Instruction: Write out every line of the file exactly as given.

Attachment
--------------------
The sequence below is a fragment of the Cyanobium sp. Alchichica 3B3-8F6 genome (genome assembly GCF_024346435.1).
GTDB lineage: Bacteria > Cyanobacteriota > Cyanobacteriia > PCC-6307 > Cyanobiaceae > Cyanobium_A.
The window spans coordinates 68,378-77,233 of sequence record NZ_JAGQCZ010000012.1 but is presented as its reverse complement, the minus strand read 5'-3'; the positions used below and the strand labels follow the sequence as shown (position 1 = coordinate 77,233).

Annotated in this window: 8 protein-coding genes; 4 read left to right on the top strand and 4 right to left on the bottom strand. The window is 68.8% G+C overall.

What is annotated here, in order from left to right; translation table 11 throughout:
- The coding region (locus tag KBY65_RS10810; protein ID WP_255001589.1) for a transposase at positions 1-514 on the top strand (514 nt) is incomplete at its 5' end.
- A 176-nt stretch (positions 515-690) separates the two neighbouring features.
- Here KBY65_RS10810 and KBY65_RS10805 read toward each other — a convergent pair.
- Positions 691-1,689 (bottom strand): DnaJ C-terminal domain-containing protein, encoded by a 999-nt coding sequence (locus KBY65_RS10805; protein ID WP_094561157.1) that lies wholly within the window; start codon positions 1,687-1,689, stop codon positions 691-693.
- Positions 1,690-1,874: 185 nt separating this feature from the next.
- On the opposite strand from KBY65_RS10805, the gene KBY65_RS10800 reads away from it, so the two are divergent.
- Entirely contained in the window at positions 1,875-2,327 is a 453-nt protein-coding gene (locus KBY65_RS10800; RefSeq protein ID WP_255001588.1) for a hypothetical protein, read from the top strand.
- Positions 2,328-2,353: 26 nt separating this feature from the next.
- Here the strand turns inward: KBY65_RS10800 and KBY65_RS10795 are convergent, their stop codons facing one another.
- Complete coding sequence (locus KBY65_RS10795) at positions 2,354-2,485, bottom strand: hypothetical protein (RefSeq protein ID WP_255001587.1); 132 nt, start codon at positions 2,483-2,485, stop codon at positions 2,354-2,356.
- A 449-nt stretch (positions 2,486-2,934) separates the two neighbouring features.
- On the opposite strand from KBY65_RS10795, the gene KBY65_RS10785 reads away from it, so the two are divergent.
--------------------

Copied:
The sequence below is a fragment of the Cyanobium sp. Alchichica 3B3-8F6 genome (genome assembly GCF_024346435.1).
GTDB lineage: Bacteria > Cyanobacteriota > Cyanobacteriia > PCC-6307 > Cyanobiaceae > Cyanobium_A.
The window spans coordinates 68,378-77,233 of sequence record NZ_JAGQCZ010000012.1 but is presented as its reverse complement, the minus strand read 5'-3'; the positions used below and the strand labels follow the sequence as shown (position 1 = coordinate 77,233).

Annotated in this window: 8 protein-coding genes; 4 read left to right on the top strand and 4 right to left on the bottom strand. The window is 68.8% G+C overall.

What is annotated here, in order from left to right; translation table 11 throughout:
- The coding region (locus tag KBY65_RS10810; protein ID WP_255001589.1) for a transposase at positions 1-514 on the top strand (514 nt) is incomplete at its 5' end.
- A 176-nt stretch (positions 515-690) separates the two neighbouring features.
- Here KBY65_RS10810 and KBY65_RS10805 read toward each other — a convergent pair.
- Positions 691-1,689 (bottom strand): DnaJ C-terminal domain-containing protein, encoded by a 999-nt coding sequence (locus KBY65_RS10805; protein ID WP_094561157.1) that lies wholly within the window; start codon positions 1,687-1,689, stop codon positions 691-693.
- Positions 1,690-1,874: 185 nt separating this feature from the next.
- On the opposite strand from KBY65_RS10805, the gene KBY65_RS10800 reads away from it, so the two are divergent.
- Entirely contained in the window at positions 1,875-2,327 is a 453-nt protein-coding gene (locus KBY65_RS10800; RefSeq protein ID WP_255001588.1) for a hypothetical protein, read from the top strand.
- Positions 2,328-2,353: 26 nt separating this feature from the next.
- Here the strand turns inward: KBY65_RS10800 and KBY65_RS10795 are convergent, their stop codons facing one another.
- Complete coding sequence (locus KBY65_RS10795) at positions 2,354-2,485, bottom strand: hypothetical protein (RefSeq protein ID WP_255001587.1); 132 nt, start codon at positions 2,483-2,485, stop codon at positions 2,354-2,356.
- A 449-nt stretch (positions 2,486-2,934) separates the two neighbouring features.
- On the opposite strand from KBY65_RS10795, the gene KBY65_RS10785 reads away from it, so the two are divergent.